Corrected: U.S. cases of vaping-related illness rise to 530 as outbreak widens
By Julie Steenhuysen CHICAGO (Reuters) - (This story corrects to delete incorrect reference in paragraph six to a possible eighth death.) U.S. health officials said on Thursday there are now 530 confirmed and probable cases and seven deaths from severe lung-related illnesses tied to vaping, and there are no signs that the outbreak is easing. That's up from 380 cases reported a week ago
By Julie Steenhuysen
CHICAGO (Reuters) - (This story corrects to delete incorrect reference in paragraph six to a possible eighth death.)
U.S. health officials said on Thursday there are now 530 confirmed and probable cases and seven deaths from severe lung-related illnesses tied to vaping, and there are no signs that the outbreak is easing.
That's up from 380 cases reported a week ago. Three-fourths of the cases are male, and two-thirds are between the ages of 18 and 34.
The U.S. Food and Drug Administration is now investigating more than 150 products and substances and said it has activated its criminal investigations arm to explore the supply chain of vaping products and identify the cause of the outbreak. No individual vapers will be targeted, Mitch Zeller, director of the FDA's Center for Tobacco Products.
Zeller said no single substance or compound, including THC or Vitamin E acetate, has been linked to all of the cases so far.
Seven people have died from vaping-related illness, the Centers for Disease Control and Prevention (CDC) said. The deaths were reported in California (2), Illinois, Indiana, Kansas, Minnesota, and Oregon.
"We do expect others," Dr. Anne Schuchat, principal deputy director of the CDC, told reporters, referring to the number of deaths.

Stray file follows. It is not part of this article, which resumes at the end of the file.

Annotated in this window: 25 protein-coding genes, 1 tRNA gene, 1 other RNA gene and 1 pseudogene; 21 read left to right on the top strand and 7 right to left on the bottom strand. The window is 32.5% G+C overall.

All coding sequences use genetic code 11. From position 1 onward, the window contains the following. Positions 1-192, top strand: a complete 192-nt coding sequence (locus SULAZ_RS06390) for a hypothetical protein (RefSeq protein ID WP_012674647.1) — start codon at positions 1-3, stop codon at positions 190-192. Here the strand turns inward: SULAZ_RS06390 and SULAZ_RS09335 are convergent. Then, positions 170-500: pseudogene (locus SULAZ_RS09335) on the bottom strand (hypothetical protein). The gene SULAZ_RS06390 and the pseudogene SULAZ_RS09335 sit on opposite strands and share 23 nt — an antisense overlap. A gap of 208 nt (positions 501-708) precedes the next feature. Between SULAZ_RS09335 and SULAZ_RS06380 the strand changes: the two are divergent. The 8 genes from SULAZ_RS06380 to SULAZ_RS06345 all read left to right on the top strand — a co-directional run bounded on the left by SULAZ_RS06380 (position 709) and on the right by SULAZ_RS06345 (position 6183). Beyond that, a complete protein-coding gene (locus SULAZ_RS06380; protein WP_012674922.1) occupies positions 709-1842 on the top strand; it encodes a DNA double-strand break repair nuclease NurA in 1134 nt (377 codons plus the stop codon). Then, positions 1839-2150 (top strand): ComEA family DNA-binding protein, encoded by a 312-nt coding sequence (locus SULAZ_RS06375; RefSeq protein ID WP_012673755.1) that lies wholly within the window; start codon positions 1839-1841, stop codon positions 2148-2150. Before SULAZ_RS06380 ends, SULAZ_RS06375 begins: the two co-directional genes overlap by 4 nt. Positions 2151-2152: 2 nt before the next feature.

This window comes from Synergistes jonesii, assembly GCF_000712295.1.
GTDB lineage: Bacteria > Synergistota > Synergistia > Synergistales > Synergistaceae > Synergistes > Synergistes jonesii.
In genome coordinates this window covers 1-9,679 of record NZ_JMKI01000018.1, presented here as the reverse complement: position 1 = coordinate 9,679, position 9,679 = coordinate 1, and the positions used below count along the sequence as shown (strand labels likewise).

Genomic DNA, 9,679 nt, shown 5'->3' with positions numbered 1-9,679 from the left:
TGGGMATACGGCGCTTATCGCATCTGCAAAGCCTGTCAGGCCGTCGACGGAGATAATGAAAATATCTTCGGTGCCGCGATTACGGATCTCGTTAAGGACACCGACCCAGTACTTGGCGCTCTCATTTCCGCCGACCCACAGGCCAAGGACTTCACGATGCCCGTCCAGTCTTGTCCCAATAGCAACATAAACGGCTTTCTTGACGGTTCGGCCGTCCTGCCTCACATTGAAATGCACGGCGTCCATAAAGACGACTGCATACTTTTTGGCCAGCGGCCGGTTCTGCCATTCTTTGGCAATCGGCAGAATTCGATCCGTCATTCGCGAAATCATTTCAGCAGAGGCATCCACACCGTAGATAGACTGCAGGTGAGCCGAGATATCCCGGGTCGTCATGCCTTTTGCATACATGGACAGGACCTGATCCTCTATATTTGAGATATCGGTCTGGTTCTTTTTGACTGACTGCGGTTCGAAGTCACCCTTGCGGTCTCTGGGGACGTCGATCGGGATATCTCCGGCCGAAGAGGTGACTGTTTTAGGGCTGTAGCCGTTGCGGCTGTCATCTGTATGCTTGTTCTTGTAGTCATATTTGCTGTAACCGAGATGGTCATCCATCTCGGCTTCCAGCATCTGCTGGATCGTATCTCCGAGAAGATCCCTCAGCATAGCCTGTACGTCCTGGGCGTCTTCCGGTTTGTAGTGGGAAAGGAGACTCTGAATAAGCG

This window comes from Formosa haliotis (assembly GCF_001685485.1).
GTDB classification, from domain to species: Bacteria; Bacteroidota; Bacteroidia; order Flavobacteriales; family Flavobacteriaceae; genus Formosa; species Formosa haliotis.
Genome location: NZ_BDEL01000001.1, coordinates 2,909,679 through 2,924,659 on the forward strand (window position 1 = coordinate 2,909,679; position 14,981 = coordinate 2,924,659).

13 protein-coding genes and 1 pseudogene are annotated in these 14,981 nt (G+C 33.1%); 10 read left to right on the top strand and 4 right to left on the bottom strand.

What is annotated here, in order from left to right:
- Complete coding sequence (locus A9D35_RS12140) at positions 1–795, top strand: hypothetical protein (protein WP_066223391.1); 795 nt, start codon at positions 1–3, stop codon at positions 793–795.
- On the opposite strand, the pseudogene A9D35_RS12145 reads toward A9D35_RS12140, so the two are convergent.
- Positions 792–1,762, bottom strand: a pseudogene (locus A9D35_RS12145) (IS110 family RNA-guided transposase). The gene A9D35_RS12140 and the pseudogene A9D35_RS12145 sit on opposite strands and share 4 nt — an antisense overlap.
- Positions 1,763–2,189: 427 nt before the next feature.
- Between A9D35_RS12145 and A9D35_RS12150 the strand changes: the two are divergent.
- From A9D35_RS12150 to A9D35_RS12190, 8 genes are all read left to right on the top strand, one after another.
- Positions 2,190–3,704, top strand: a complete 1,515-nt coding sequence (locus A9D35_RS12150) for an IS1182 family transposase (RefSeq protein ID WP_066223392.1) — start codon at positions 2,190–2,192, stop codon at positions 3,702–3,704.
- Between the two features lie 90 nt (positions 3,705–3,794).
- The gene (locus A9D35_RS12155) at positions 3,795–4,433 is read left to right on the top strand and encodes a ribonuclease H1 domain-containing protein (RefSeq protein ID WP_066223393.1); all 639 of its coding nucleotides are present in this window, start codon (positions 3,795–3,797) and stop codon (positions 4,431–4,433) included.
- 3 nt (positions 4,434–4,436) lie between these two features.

Illinois epidemiologist Dr. Jennifer Layden said on a conference call with reporters that the state has now reported 69 cases, up from 52 a week ago, and continues to get reports of new cases daily.
The state is asking residents to fill out a confidential online survey about their vaping habits to help pinpoint the differences between people who vaped and got sick, and those who didn't.
Schuchat said no e-cigarette or vaping product, substance, additive or brand has been consistently identified in all of the cases, nor has any one product or substance been conclusively linked to lung injury in patients.
She repeated the CDC's advice that people should quit vaping if they can. Those who continue should monitor themselves for symptoms such as breathing issues, dry cough or chest pain, and in some cases diarrhoea, vomiting and fever, and should not hesitate to seek help from their doctors.
For people who use nicotine-containing e-cigarettes as a way to quit smoking cigarettes, she urged people not to return to cigarette smoking. Instead, she urged people to consider counselling or using FDA-approved smoking cessation products.
"The e-cigarette and vaping-related lung injuries are serious. People are dying. We ask you to take these recommendations seriously," she said.
Zeller said the FDA is analysing samples for a broad range of chemicals, including nicotine, such as those containing tetrahydrocannabinol (THC), the high-inducing component of marijuana, and other marijuana ingredients, as well as opioids, cutting agents or diluents and other additives, pesticides, poisons and toxins.
Identifying compounds is only "one piece of the puzzle and will not necessarily answer questions about causality," he said.
He said the agency's criminal investigators have been on the case from the start, but emphasized that they are not pursuing any prosecutions linked from personal use of any controlled substances.
Vaping has only been around for a decade or so, and the sudden outbreak of acute cases has surprised scientists who have been studying the long-term effects of the practice.
"We weren't expecting a big clinical signal because they've only been really popular since 2010 or 2012," said Dr. Laura Crotty Alexander, a lung specialist at the University of California at San Diego who has been studying vaping’s effect on health since 2013.
"Usually it takes decades to cause really significant health effects," she said, noting that it took more than 50 years to detect a health signal from cigarette smoking.
The FDA is urging members of the public to submit detailed reports of any unexpected tobacco or e-cigarette-related health issues via its online safety reporting portal: www.safetyreporting.hhs.gov.
(Reporting by Julie Steenhuysen; Editing by Sonya Hepinstall)
This story has not been edited by Firstpost staff and is generated by auto-feed.
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